Authors by the dozen

"Authors by the dozen" Continued...

Issue: "Summer Books 2002," July 7, 2002

Q: You've spent a lot of time talking about how the church has fallen victim to secular trends, even while trying to transform society for Christ. Why do you suppose this happens?
A: The story of the Old Testament is that of people falling victim to the religious pluralism around them, so this kind of spiritual capitulation is nothing new. What is perhaps different is the degree to which today's culture is intrusive-meeting us in the workplace, on television, in the hundreds of ads we see each day, and in movies. And it is seductive. Clearly, the evangelical church is not building the kind of steel-like character that can resist the temptations modern life brings along with its many benefits.

John Piper pastors Bethlehem Baptist Church in Minneapolis, Minn. His massive literary output includes such books as Desiring God, Future Grace, and The Dangerous Duty of Delight (Multnomah). He also co-edited Recovering Biblical Manhood and Womanhood: A Response to Evangelical Feminism (Crossway).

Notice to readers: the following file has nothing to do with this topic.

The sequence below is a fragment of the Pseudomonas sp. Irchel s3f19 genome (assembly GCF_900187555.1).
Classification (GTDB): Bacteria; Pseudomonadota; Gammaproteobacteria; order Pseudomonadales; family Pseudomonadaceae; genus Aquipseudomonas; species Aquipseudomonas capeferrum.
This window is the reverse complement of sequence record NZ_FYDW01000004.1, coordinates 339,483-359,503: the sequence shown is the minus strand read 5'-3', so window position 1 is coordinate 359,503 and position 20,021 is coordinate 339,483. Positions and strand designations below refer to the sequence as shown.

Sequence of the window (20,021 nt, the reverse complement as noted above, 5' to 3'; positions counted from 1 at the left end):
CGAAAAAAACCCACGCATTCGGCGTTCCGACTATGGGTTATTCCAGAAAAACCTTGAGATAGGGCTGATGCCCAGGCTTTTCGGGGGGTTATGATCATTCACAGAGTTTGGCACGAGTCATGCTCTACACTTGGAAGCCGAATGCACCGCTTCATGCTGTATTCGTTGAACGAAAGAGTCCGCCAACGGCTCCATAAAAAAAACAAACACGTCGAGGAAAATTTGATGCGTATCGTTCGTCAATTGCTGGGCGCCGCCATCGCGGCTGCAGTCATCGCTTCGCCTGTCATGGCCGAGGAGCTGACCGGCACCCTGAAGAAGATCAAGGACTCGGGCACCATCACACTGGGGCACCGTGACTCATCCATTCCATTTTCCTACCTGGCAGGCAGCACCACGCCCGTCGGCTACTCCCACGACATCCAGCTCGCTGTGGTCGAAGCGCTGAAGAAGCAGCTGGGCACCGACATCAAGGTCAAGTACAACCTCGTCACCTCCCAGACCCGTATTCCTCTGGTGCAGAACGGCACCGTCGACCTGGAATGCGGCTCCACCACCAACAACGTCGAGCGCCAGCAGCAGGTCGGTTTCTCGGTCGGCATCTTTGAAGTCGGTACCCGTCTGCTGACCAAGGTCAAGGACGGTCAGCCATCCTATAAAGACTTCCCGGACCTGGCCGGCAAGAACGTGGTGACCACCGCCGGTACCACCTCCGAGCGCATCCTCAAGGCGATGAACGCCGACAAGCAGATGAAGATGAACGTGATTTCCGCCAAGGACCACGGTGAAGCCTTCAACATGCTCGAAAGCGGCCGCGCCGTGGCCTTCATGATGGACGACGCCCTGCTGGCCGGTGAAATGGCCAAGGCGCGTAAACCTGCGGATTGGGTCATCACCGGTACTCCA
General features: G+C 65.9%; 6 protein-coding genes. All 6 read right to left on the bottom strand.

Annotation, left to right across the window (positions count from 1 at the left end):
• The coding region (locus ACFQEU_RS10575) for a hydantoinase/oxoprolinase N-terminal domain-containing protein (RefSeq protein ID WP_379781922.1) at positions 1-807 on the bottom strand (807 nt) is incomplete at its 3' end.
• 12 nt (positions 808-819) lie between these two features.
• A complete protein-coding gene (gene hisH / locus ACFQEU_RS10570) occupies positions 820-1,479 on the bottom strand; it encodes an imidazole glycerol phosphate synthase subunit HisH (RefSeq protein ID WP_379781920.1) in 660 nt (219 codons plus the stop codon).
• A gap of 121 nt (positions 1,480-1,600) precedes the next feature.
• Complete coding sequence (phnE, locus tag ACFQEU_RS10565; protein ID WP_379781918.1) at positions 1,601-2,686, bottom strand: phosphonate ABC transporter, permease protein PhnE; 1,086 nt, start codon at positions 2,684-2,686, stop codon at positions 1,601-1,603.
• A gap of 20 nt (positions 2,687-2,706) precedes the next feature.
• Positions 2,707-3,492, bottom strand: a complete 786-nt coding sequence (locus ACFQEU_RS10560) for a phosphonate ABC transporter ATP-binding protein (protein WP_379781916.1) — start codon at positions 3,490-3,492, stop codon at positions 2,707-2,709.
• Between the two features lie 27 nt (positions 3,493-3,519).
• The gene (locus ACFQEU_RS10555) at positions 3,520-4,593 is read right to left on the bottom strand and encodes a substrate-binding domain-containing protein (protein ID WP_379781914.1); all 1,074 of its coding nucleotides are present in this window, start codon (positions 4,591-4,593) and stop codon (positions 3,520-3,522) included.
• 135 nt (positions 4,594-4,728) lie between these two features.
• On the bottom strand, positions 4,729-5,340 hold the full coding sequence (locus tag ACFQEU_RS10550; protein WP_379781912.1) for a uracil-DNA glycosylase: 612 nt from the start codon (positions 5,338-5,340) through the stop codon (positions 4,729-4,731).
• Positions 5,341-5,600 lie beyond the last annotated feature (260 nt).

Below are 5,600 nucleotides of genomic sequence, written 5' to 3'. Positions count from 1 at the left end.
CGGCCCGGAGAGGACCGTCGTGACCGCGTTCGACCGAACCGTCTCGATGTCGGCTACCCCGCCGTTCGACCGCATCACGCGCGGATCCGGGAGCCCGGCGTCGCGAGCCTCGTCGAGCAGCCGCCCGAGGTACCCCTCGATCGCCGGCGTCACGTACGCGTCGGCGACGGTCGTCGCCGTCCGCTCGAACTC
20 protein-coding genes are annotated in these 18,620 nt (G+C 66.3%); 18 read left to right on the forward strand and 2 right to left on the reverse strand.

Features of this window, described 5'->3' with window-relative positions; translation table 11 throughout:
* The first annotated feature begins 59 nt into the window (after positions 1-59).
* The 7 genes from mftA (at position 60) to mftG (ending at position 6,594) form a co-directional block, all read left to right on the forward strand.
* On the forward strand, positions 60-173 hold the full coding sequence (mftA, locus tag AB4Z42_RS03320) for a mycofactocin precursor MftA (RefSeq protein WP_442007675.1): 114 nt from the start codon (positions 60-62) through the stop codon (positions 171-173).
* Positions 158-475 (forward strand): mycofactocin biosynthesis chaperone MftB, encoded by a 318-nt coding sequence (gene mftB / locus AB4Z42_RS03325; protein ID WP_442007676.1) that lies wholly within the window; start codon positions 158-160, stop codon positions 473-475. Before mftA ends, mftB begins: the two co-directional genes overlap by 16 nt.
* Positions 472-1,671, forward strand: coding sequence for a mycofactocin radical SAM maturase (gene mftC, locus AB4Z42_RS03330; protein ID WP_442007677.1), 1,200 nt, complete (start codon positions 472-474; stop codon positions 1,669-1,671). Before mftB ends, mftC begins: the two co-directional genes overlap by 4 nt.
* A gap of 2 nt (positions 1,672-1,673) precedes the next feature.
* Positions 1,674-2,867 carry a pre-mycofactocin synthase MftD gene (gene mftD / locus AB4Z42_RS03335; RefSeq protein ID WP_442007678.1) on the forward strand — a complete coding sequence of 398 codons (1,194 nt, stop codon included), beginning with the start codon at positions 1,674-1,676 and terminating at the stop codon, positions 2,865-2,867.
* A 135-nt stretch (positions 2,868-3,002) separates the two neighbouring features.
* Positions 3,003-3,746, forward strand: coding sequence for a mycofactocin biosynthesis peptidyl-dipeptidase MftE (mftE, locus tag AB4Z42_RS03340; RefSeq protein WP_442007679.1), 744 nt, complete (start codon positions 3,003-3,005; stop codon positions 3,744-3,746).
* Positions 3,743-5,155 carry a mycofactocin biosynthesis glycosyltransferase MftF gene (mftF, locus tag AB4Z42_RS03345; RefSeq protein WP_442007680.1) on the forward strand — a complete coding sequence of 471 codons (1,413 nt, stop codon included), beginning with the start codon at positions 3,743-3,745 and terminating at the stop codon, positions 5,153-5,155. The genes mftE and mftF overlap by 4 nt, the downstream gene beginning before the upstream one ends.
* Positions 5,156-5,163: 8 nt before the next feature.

Q: You say that believers, especially pastors, face a society where Christ's supremacy is taken more and more as an offense. Should this change the way Christians present the faith?
A: There should be a relentless Christ- and cross-centeredness, lest the offense of the cross be neglected (and Jesus be made to fit into the pantheon of gods that the world will happily endorse). We should make explicit that Jesus is the way, the truth, and the life, and that no one comes to the Father by Him (John 14:6), and that there is no other name under heaven by which we must be saved (Acts 4:12), and that he who does not have the Son does not have life (1 John 5:12), and that this uniqueness of Jesus is the best news in all the world, for there is no other savior who provides forgiveness and righteousness freely through faith alone.

Q: You write that America's response to 9/11 was tarnished by an odd ecumenicism between Christians and Muslims. What was wrong with this?
A: Islam denies that Christ was crucified and that He rose from the dead. It claims to esteem Christ as a prophet more highly than Christians because they don't believe God would give Him up to a criminal's death. There is no more serious attack on the essence and heart of the Christian faith than this. If Christ has not died for our sins and risen again, there is no forgiveness, no justification, no reconciliation, no salvation, no gospel, and no hope. Therefore to stand with a Muslim as if Christians and Muslims are both savingly related to the same God is to undermine the gospel and deny Christ.


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